- Five of the most well-known cryptoassets are Bitcoin, Ethereum, Bitcoin Cash, Litecoin, and XRP. You can trade all of these cryptoassets on eToro.
- Cryptoasset prices are affected by supply and demand.
- Supply and demand can be influenced by many factors including economic developments, media coverage, news in relation to crypto regulation, and investor sentiment.
- On eToro you have the choice of buying cryptoassets outright or trading crypto price movements via CFDs.
- You can also gain exposure to cryptoassets through eToro’s Smart Portfolios.
- The main risks of trading cryptoassets are volatility risk and leverage risk. Risk can be reduced by focusing on risk management.
- Trading cryptoassets on eToro is straightforward.
- eToro’s platform is easy to use and offers exposure to a wide range of cryptoassets.
- BLOCKCHAIN- This is the technology that many popular cryptoassets are based on. Blockchain groups transactions into ‘blocks’ that are chained together, and uses cryptography to secure and verify all transactions.
- CFD – contract for difference. A financial instrument that enables you to profit from the price movement of a security without actually owning the underlying security
- Smart Portfolios – investment funds developed by eToro’s investment committee
- CRYPTOASSET – a digital asset that is underpinned by distributed ledger technology (DLT)
- CRYPTOCURRENCY – a digital currency designed to work as a medium of exchange.
- DECENTRALISED – a system where many computers and people have access to the data
- DISTRIBUTED LEDGER TECHNOLOGY (DLT) – a database that is implemented across a network of computers and has no central administrator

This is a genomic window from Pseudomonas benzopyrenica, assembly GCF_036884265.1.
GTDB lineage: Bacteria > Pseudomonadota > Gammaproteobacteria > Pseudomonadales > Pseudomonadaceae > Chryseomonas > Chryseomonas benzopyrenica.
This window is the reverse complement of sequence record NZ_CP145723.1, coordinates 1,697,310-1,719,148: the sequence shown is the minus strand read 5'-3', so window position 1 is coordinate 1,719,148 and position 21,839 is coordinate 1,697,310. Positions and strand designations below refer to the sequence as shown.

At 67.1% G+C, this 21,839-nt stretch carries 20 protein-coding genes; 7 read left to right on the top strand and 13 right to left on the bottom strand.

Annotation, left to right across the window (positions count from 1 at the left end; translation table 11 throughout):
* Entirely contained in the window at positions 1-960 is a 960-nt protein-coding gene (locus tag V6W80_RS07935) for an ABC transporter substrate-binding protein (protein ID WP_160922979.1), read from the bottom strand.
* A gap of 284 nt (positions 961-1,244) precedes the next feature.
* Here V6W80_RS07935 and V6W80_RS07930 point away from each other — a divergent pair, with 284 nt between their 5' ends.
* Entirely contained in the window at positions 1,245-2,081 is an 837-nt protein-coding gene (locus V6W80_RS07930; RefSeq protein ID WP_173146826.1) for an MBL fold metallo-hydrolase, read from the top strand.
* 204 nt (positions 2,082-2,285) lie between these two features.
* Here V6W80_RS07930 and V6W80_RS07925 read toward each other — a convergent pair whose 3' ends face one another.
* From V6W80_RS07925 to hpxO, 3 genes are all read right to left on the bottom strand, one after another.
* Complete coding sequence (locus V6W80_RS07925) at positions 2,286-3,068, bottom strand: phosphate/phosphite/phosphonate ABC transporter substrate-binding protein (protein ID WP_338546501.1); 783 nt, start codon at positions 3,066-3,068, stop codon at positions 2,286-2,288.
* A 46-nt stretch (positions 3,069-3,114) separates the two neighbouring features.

- DIVERSIFICATION – spreading your money out over many different assets to reduce risk
- GOING LONG – buying a security
- GOING SHORT – selling a security
- HARD FORK – when a cryptoasset splits into two cryptoassets
- INITIAL COIN OFFERING (ICO) – when a blockchain company offers cryptocoins as ownership in the company instead of stock at a public sale
- INVESTOR SENTIMENT – the general mood of investors
- LEVERAGE – using capital borrowed from a broker when opening a position to increase the potential return of an investment
- RISK – the amount of capital exposed on any single trade
- RISK MANAGEMENT – focusing on risk when trading in order to minimise losses
- SECURITY TOKEN – digital assets that represent legal ownership rights in real world assets such as stocks, commodities, or real estate
- SPREAD – the difference between the buy and the sell price. This is also the cost of placing the trade
- STOP LOSS – an order designed to minimise losses
- TAKE PROFIT – an order to close a trade at a certain profit level
- UTILITY TOKEN – a token which entitles the owner to use a function, product, or service provided by the token issuer
- VOLATILITY – fluctuations in price movements
- WALLET – a secure online place where your cryptocurrency is stored. This is separate from a trading platform.
This information is for educational purposes only and should not be taken as investment advice, personal recommendation, or an offer of, or solicitation to, buy or sell any financial instruments. This material has been prepared without regard to any particular investment objectives or financial situation and has not been prepared in accordance with the legal and regulatory requirements to promote independent research. Any references to past performance of a financial instrument, index or a packaged investment product are not, and should not be taken as a reliable indicator of future results. eToro makes no representation and assumes no liability as to the accuracy or completeness of the content of this guide. Make sure you understand the risks involved in trading before committing any capital. Never risk more than you are prepared to lose.